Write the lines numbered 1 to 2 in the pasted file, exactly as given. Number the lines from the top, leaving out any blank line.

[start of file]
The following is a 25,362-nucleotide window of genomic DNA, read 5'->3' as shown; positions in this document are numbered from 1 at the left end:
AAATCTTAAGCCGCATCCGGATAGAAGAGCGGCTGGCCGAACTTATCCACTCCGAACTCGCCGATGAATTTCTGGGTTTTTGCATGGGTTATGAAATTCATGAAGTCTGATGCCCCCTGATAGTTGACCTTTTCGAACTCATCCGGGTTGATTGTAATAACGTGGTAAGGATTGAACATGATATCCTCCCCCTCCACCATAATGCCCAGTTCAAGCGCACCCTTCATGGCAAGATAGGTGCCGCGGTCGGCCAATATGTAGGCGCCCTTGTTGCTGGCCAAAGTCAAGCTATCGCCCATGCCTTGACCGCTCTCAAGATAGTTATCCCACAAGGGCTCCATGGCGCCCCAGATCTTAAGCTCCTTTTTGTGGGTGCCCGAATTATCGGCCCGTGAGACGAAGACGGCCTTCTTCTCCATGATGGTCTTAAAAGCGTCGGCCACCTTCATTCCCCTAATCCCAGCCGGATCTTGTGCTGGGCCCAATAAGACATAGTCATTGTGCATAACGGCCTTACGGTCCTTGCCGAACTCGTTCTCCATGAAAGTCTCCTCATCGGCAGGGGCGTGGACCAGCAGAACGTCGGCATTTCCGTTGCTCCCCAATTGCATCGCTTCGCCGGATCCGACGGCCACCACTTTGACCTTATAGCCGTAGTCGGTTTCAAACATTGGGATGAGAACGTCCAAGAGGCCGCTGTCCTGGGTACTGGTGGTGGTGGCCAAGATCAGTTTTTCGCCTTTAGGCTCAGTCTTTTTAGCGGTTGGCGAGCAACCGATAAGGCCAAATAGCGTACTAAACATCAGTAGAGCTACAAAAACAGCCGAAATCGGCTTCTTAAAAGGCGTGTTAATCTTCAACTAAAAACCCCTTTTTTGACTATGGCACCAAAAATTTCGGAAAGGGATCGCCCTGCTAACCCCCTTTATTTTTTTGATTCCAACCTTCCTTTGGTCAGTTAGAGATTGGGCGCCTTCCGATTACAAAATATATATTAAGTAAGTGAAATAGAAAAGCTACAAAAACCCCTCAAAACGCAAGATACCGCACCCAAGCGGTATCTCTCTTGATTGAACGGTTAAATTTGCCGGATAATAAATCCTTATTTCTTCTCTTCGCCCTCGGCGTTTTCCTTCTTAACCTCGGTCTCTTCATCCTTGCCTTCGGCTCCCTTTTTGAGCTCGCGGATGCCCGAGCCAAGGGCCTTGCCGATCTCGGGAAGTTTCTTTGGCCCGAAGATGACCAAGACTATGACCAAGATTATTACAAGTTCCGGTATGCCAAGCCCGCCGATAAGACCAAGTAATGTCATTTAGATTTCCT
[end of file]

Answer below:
The following is a 25,362-nucleotide window of genomic DNA, read 5'->3' as shown; positions in this document are numbered from 1 at the left end:
AAATCTTAAGCCGCATCCGGATAGAAGAGCGGCTGGCCGAACTTATCCACTCCGAACTCGCCGATGAATTTCTGGGTTTTTGCATGGGTTATGAAATTCATGAAGTCTGATGCCCCCTGATAGTTGACCTTTTCGAACTCATCCGGGTTGATTGTAATAACGTGGTAAGGATTGAACATGATATCCTCCCCCTCCACCATAATGCCCAGTTCAAGCGCACCCTTCATGGCAAGATAGGTGCCGCGGTCGGCCAATATGTAGGCGCCCTTGTTGCTGGCCAAAGTCAAGCTATCGCCCATGCCTTGACCGCTCTCAAGATAGTTATCCCACAAGGGCTCCATGGCGCCCCAGATCTTAAGCTCCTTTTTGTGGGTGCCCGAATTATCGGCCCGTGAGACGAAGACGGCCTTCTTCTCCATGATGGTCTTAAAAGCGTCGGCCACCTTCATTCCCCTAATCCCAGCCGGATCTTGTGCTGGGCCCAATAAGACATAGTCATTGTGCATAACGGCCTTACGGTCCTTGCCGAACTCGTTCTCCATGAAAGTCTCCTCATCGGCAGGGGCGTGGACCAGCAGAACGTCGGCATTTCCGTTGCTCCCCAATTGCATCGCTTCGCCGGATCCGACGGCCACCACTTTGACCTTATAGCCGTAGTCGGTTTCAAACATTGGGATGAGAACGTCCAAGAGGCCGCTGTCCTGGGTACTGGTGGTGGTGGCCAAGATCAGTTTTTCGCCTTTAGGCTCAGTCTTTTTAGCGGTTGGCGAGCAACCGATAAGGCCAAATAGCGTACTAAACATCAGTAGAGCTACAAAAACAGCCGAAATCGGCTTCTTAAAAGGCGTGTTAATCTTCAACTAAAAACCCCTTTTTTGACTATGGCACCAAAAATTTCGGAAAGGGATCGCCCTGCTAACCCCCTTTATTTTTTTGATTCCAACCTTCCTTTGGTCAGTTAGAGATTGGGCGCCTTCCGATTACAAAATATATATTAAGTAAGTGAAATAGAAAAGCTACAAAAACCCCTCAAAACGCAAGATACCGCACCCAAGCGGTATCTCTCTTGATTGAACGGTTAAATTTGCCGGATAATAAATCCTTATTTCTTCTCTTCGCCCTCGGCGTTTTCCTTCTTAACCTCGGTCTCTTCATCCTTGCCTTCGGCTCCCTTTTTGAGCTCGCGGATGCCCGAGCCAAGGGCCTTGCCGATCTCGGGAAGTTTCTTTGGCCCGAAGATGACCAAGACTATGACCAAGATTATTACAAGTTCCGGTATGCCAAGCCCGCCGATAAGACCAAGTAATGTCATTTAGATTTCCT